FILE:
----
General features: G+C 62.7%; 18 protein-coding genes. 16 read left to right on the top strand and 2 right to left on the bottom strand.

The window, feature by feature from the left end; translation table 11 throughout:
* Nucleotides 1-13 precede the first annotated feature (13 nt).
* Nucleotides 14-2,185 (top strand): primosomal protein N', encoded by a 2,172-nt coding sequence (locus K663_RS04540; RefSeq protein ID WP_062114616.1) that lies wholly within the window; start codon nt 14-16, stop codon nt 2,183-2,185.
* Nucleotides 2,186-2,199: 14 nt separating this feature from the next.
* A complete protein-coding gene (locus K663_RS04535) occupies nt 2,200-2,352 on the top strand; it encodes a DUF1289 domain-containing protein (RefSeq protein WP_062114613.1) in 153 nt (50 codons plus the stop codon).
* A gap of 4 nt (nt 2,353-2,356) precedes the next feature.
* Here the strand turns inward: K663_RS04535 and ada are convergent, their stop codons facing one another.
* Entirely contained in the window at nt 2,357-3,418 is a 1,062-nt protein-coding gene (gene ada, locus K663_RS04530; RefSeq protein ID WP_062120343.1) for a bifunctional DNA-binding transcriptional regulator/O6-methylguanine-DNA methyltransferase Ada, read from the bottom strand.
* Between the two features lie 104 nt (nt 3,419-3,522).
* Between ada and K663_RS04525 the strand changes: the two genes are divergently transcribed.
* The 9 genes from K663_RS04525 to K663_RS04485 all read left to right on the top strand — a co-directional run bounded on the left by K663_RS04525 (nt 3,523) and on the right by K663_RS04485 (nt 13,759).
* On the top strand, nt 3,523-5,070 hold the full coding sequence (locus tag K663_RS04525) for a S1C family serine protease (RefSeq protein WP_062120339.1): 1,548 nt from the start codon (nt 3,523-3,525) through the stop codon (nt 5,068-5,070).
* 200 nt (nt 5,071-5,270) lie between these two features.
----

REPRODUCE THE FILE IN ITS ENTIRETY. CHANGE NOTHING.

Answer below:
General features: G+C 62.7%; 18 protein-coding genes. 16 read left to right on the top strand and 2 right to left on the bottom strand.

The window, feature by feature from the left end; translation table 11 throughout:
* Nucleotides 1-13 precede the first annotated feature (13 nt).
* Nucleotides 14-2,185 (top strand): primosomal protein N', encoded by a 2,172-nt coding sequence (locus K663_RS04540; RefSeq protein ID WP_062114616.1) that lies wholly within the window; start codon nt 14-16, stop codon nt 2,183-2,185.
* Nucleotides 2,186-2,199: 14 nt separating this feature from the next.
* A complete protein-coding gene (locus K663_RS04535) occupies nt 2,200-2,352 on the top strand; it encodes a DUF1289 domain-containing protein (RefSeq protein WP_062114613.1) in 153 nt (50 codons plus the stop codon).
* A gap of 4 nt (nt 2,353-2,356) precedes the next feature.
* Here the strand turns inward: K663_RS04535 and ada are convergent, their stop codons facing one another.
* Entirely contained in the window at nt 2,357-3,418 is a 1,062-nt protein-coding gene (gene ada, locus K663_RS04530; RefSeq protein ID WP_062120343.1) for a bifunctional DNA-binding transcriptional regulator/O6-methylguanine-DNA methyltransferase Ada, read from the bottom strand.
* Between the two features lie 104 nt (nt 3,419-3,522).
* Between ada and K663_RS04525 the strand changes: the two genes are divergently transcribed.
* The 9 genes from K663_RS04525 to K663_RS04485 all read left to right on the top strand — a co-directional run bounded on the left by K663_RS04525 (nt 3,523) and on the right by K663_RS04485 (nt 13,759).
* On the top strand, nt 3,523-5,070 hold the full coding sequence (locus tag K663_RS04525) for a S1C family serine protease (RefSeq protein WP_062120339.1): 1,548 nt from the start codon (nt 3,523-3,525) through the stop codon (nt 5,068-5,070).
* 200 nt (nt 5,071-5,270) lie between these two features.